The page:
Crowned Prince: Inside Dorbah’s Long Road to Gridiron Glory

In almost four decades as one of the state’s most successful football coaches, Randy Allen never had a player recruited by the University of Texas — until Prince Dorbah came along.

That speaks volumes for where Dorbah ranks among the greatest defensive players in Highland Park history. The elite defensive end, who already has two Class 5A Division I state championships with the Scots, has verbally committed to play for the Longhorns beginning in 2020.

For Dorbah, the journey to Austin has been much longer than a three-hour drive down Interstate 35. It started 18 years ago in Cote d’Ivoire, a western African nation torn apart by civil war.

“I still don’t know where I would have been if it wasn’t for my brother and the family that took me in,” Dorbah said.

His older brother, Junior, didn’t play much in two seasons for HP, but his role as a mentor for Prince off the field has been vital.

“Every good story starts with a struggle and winds up with somebody shining at the end.” –Prince Dorbah

Melissa Macatee

They were sent to the United States when Prince was 3. They settled with an aunt forced to care for five boys in a cramped three-bedroom apartment in Vickery Meadow, where they primarily spoke their native French. Their mother died of illness not long after the siblings fled, and their father later disappeared.

One of Prince’s cousins had friends in the Park Cities. Prince started tagging along and wound up befriending Tyler Kilgus, who was a year older. He spent one night at the Kilgus house, then a weekend, and then almost every weekend.

“I felt like I belonged there,” Prince said. “They treated me like their own son when they took me in.”

By seventh grade, Alphie and Kari Kilgus had arranged to become Prince’s guardians. He enrolled at Highland Park Middle School, which was a difficult transition at first.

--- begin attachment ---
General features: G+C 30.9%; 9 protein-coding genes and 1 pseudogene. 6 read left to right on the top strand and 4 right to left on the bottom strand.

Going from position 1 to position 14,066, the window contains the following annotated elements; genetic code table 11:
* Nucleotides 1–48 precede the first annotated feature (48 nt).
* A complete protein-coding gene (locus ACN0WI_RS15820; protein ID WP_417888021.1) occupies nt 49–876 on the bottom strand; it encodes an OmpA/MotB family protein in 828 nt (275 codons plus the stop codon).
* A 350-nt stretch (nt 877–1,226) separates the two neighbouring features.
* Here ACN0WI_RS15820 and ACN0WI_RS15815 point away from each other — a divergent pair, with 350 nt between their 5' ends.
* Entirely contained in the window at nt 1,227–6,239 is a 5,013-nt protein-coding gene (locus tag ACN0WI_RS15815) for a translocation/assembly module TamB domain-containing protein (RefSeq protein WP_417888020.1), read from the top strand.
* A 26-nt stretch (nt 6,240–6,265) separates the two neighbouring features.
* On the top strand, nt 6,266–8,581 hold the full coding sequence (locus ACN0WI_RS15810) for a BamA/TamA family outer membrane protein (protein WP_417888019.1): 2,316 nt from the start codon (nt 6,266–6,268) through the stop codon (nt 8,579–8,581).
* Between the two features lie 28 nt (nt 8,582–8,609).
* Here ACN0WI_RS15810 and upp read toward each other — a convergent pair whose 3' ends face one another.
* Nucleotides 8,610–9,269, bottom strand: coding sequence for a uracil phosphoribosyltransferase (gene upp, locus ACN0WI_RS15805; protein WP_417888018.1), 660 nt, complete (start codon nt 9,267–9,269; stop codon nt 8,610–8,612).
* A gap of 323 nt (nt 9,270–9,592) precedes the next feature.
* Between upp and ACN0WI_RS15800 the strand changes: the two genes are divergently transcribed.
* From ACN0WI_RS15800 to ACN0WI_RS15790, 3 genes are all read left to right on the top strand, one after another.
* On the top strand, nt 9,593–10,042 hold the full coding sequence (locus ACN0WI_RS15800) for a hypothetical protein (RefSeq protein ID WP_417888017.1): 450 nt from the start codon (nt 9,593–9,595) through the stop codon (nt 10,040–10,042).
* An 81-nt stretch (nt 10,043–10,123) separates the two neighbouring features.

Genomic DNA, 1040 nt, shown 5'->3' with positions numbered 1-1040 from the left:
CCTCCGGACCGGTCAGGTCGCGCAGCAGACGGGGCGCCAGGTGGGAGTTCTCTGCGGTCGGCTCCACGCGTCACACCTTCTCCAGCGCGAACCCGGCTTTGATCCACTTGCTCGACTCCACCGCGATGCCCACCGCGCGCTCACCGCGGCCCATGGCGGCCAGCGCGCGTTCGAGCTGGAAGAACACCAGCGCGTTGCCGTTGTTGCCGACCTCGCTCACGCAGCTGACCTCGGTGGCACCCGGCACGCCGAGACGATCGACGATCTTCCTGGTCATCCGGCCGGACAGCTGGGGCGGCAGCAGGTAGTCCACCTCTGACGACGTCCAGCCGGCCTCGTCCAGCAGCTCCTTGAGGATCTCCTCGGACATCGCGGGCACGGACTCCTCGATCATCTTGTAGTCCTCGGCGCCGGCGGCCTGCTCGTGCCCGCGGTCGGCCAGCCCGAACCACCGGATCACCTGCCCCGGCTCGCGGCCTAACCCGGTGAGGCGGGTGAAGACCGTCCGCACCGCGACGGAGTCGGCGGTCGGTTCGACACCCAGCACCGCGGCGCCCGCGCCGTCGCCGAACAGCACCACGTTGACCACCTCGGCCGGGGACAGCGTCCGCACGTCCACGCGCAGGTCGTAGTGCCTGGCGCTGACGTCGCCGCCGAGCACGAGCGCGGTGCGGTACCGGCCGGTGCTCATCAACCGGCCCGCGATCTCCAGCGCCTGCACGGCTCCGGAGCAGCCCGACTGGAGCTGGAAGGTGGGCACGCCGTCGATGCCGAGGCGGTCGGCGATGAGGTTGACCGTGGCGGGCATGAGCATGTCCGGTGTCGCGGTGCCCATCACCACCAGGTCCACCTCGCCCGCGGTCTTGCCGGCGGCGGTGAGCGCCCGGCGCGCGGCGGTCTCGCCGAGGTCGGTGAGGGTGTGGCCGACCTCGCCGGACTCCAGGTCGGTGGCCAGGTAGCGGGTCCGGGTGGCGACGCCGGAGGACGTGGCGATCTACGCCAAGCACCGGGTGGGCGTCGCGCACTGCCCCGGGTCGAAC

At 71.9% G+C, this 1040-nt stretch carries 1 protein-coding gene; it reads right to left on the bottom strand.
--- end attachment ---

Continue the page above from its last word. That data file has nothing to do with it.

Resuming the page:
“I sat in the class, and there was a whole bunch of kids I had never seen before,” he said. “But as the years went by, I made a lot of friends.”

Prince has always been tall and athletic, so he gravitated to basketball. He joined a select team and dreamed of one day landing a college scholarship on the hardwood.

“Basketball had always been my passion,” Prince said. “I didn’t see the potential in me playing football.”

HP football coaches and players thought otherwise, which is why they dragged him out of bed as a freshman and into the weight room for conditioning sessions.

By the following year, he was a starter on the varsity team. He was still lanky and raw but recorded 10 sacks as a sophomore. He picked up his first NCAA Division I scholarship offer from Oklahoma State.

Other schools took notice. Junior created a Twitter account for Prince to handle the exposure.

As a junior, Prince emerged as one of the top defensive linemen in the Dallas area. He recorded 81 tackles and 21 sacks and earned defensive MVP honors in HP’s victory over Alvin Shadow Creek in the state championship game. Tyler Kilgus was the starting center for the Scots in that game.

“He’s played against some of the best competition, and he’s bigger, faster, and stronger now than he has been,” Allen said.

Prince has shown progress elsewhere, too. His early academic struggles at HPMS puzzled teachers and family members until he learned the diagnosis — dyslexia.

“I always got distracted and sidetracked easily,” Prince said. “I was making it hard on myself. I just paid attention and had some caring teachers.”

These days, his grades are better than ever. Another vote of confidence came when Prince was named one of six HP captains by his teammates during the offseason. He’s become one of the first to arrive for workouts, has a better attitude and work ethic, and is a more vocal leader who sets an example for younger players.

“There’s a lot of people around me rooting for me,” said Prince, who now has 226 pounds on his 6-foot-4 frame.

When he moved in with the Kilguses, Prince was still an Ivorian refugee with a green card. But when the family formally adopted him two years ago, he became an American citizen. Now he hopes his saga can inspire others.

“I don’t know how or why I’m here, but I’m so thankful,” Prince said. “Every good story starts with a struggle and winds up with somebody shining at the end.”

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